Two brains; Write and Edit.


When I commenced my first novel I succumbed to the urge to edit each chapter as it was finished, as a first draft. Even worse was the temptation to edit sentences as they were written.

By writing, I mean the creative act of splurging out the first draft, the ideas, and the story. It will be rough, they’ll be some good bits of writing, some excellent. But don’t hang back; the story needs to flow out.

The problem is the two halves of the brain. The right hand side which is creative, intuitive and feeling, the hiding place of the elusive muse. It doesn’t recognise time; it is the mode of processing you are using when an hour feels like five minutes. Then there is the left; analytical, dealing with numbers, critical and logical, cold and unfeeling.

The left brain is a poor cousin to the right when it comes to creativity; it stifles innovation by its critical nature. It is perfectly equipped for editing but not writing.

If you are writing and start to edit, the left brain takes over. OK, no problem, switch back to the right. No, it’s not that easy, the left is dominant, especially in men. Get into the zone, the flow; editing comes much later. Avoid any temptation to change anything, else the left brain will pounce. Immerse yourself in the story; tell it, off the cuff.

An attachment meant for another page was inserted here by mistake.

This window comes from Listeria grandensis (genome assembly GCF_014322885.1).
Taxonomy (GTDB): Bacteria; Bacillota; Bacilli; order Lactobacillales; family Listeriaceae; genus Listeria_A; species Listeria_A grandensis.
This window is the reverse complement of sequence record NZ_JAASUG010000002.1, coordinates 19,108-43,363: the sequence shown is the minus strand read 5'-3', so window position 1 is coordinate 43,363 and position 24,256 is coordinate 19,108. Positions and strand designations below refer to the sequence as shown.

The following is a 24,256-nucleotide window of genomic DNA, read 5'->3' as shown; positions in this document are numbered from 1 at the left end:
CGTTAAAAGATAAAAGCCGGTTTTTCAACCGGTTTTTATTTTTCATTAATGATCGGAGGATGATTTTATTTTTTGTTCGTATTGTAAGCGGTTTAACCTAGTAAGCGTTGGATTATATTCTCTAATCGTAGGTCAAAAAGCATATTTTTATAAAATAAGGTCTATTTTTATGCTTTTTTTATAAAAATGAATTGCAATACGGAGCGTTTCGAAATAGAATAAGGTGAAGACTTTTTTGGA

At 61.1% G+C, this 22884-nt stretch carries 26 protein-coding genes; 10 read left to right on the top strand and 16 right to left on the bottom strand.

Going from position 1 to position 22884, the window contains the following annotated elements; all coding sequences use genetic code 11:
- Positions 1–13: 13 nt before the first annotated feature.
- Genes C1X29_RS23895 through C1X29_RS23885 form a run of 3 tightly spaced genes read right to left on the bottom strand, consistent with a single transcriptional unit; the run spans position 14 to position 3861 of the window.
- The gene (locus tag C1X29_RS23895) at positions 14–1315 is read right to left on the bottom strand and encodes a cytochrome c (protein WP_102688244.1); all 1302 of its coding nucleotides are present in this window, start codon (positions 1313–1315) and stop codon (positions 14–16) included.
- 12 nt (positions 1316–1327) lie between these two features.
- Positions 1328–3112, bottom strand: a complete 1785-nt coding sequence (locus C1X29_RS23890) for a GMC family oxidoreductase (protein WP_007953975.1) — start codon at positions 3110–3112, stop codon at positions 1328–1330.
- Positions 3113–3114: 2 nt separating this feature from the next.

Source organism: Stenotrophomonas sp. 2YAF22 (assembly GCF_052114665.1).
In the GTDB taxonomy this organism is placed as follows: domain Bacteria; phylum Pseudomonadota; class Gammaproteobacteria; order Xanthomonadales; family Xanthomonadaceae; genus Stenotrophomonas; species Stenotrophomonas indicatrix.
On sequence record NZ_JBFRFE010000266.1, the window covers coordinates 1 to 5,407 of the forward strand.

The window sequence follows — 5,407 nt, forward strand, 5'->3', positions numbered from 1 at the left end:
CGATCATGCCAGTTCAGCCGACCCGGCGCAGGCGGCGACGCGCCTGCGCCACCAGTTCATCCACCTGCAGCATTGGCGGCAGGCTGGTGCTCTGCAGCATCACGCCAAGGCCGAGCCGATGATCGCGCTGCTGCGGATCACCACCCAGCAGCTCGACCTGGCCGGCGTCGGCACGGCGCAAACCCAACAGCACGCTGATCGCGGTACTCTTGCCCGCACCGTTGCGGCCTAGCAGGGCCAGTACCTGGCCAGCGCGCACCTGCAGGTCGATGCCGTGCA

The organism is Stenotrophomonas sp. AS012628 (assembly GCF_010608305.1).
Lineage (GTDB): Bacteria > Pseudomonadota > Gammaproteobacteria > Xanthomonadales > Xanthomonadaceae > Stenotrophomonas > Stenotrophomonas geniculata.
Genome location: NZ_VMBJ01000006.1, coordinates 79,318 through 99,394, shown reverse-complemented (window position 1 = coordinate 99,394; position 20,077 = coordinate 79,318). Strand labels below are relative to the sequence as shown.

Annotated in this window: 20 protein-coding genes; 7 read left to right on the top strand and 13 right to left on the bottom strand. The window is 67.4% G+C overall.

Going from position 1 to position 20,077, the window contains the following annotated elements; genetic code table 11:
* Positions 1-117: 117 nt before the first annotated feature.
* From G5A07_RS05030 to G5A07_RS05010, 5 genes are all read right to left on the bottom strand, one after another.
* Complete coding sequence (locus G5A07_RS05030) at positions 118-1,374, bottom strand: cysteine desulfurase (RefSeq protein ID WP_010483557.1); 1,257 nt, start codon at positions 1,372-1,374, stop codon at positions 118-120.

By all means, if there is a sentence you’ve forgotten, or a whole paragraph, go back and slot it in, that’ s writing, the ideas, the creative process.

As a final task at the end of writing session, and only at the end, I read what I’ve written. Who can’t resist it? That will give me the ideas for the next session, making a few notes, just a line or two. That way I don’t start off with a read back and get into editing mode.